Today the choice for consumers in any category is big and getting bigger. Choice drives competition and growth but over the past decade behavioural scientists have found that too much choice can be detrimental to consumer purchase.
The Importance of Range Optimisation
Studies have shown that when faced with too much choice, consumers default to the brand they know and trust, or worse still, don’t make a purchase at all. In choice-rich categories, branding becomes even more important to build that familiarly and trust. And a brand that is seen to ‘simplify’ things becomes a popular option in these confusing categories.
According to The Economist, businesses have begun to address the challenge of excess choice by finding ways to help guide consumers’ decision-making and avoid confusion. For example Tropicana puts colour-coded bottle tops on sub-categories of juice to help customers “navigate what can be a difficult range”, says Patrick Kalotis, its marketing director in Britain. According to Sheena Iyengar in “The Art of Choosing”, when Procter & Gamble reduced its range of Head & Shoulders shampoos from 26 to 15, sales increased by 10%.
Articles and books continue to be written about the issues of choice, a great example being “The Paradox of Choice” by Barry Schwartz. And a 2006 Bain study suggested that reducing complexity and narrowing choice can boost revenues by 5-40% and cut costs by 10-35%.
So there is a point at which new product development can reduce more value than it creates. Innovation for the sake of revenue can erode the equity that the core brand has built up. In addition there is a limit to how much choice a category can maintain, especially where shelf space is at a premium. To help businesses grow revenue and profits in a category, range optimisation is core to their understanding. Here we provide an introduction and explore the pros and cons to an important and widely used methodology for range optimisation; TURF.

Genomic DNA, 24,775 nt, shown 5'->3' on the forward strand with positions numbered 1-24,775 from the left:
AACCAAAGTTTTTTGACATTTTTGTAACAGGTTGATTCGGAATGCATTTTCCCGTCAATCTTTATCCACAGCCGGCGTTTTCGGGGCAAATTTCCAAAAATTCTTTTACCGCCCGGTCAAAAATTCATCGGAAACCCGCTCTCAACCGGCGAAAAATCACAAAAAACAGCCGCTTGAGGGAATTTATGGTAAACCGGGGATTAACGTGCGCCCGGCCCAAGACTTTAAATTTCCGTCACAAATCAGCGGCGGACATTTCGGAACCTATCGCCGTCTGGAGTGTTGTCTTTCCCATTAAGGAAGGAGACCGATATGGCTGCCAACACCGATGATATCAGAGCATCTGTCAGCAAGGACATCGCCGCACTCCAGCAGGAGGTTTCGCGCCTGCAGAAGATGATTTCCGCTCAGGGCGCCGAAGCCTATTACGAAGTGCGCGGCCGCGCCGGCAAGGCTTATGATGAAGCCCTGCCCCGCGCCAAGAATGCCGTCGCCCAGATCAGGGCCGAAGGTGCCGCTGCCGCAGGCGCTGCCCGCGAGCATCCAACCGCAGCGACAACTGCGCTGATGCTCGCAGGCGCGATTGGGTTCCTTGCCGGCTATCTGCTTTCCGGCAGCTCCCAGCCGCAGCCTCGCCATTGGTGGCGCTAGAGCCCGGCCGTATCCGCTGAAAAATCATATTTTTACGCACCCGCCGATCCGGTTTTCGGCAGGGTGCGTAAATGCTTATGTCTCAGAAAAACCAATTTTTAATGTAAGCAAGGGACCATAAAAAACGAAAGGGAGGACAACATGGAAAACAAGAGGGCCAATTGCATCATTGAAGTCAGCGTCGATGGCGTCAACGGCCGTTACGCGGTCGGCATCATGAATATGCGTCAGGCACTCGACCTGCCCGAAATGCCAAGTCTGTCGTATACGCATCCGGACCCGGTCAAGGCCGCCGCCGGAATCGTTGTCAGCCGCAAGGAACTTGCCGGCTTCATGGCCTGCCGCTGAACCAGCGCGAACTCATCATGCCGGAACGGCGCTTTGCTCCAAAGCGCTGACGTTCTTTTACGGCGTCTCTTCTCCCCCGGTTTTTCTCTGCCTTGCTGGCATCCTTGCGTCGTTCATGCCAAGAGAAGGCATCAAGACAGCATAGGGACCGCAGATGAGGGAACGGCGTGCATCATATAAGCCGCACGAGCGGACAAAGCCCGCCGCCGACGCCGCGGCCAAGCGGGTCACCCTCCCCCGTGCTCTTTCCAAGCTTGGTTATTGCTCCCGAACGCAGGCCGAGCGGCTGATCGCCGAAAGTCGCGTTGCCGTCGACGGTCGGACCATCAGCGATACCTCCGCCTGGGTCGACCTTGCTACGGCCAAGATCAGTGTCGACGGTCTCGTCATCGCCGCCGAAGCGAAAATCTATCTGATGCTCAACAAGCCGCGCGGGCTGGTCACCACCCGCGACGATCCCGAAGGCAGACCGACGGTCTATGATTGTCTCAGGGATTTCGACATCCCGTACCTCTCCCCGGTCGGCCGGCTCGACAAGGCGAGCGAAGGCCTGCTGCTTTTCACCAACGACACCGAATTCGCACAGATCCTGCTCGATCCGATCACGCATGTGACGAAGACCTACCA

What is TURF?
TURF is an acronym for TOTAL UNDUPLICATED REACH and FREQUENCY. It is a technique that has its roots in media scheduling but is now deployed in category management to address ranging issues and in product or service development to understand motivations to purchase.
Imagine you are a media scheduler with an objective to maximise the number of potential consumers seeing your latest print advertisement. You have identified 10 potential magazines where it will cost more or less the same to put in your ad. However, your limited budget means you can only select two of those titles available. How do you go about making the correct choice?
It might at first seem a straightforward problem to solve. Place the ad in the two titles with the highest circulation. But will that really maximise views by unique consumers? Perhaps, though not if it turns out that there is substantial overlap in readership between the two titles.
Consider the Venn diagrams below. Each circle represents a magazine, the size of the circle represents weekly circulation, and overlap indicates the proportion of readers buying both titles. Titles A and B have similar circulation figures and a lot of readers buy both. Placing the ad in Titles A and B might get it a lot of views, but most of those views are by individuals being reached twice.
Title C has a lower circulation than Title A but there is little overlap in the readership. One interpretation is that Title C has more niche appeal than Titles A or B. In order to maximise the number of unique individuals viewing the ad across two titles it would clearly be better to opt for Titles A and C, even though Title C has lower weekly circulation.
When a reader has bought the magazine and has seen the print ad they are said to have been ‘reached.’ The issue that any media scheduler has is not only maximising the total number of views but also maximising the total number of unique individuals reached. The problem is quite easy with just two titles, but what if the budget is increased such that four titles can be chosen from the 10? Choosing the four titles that maximise unduplicated reach is a considerably more complex problem.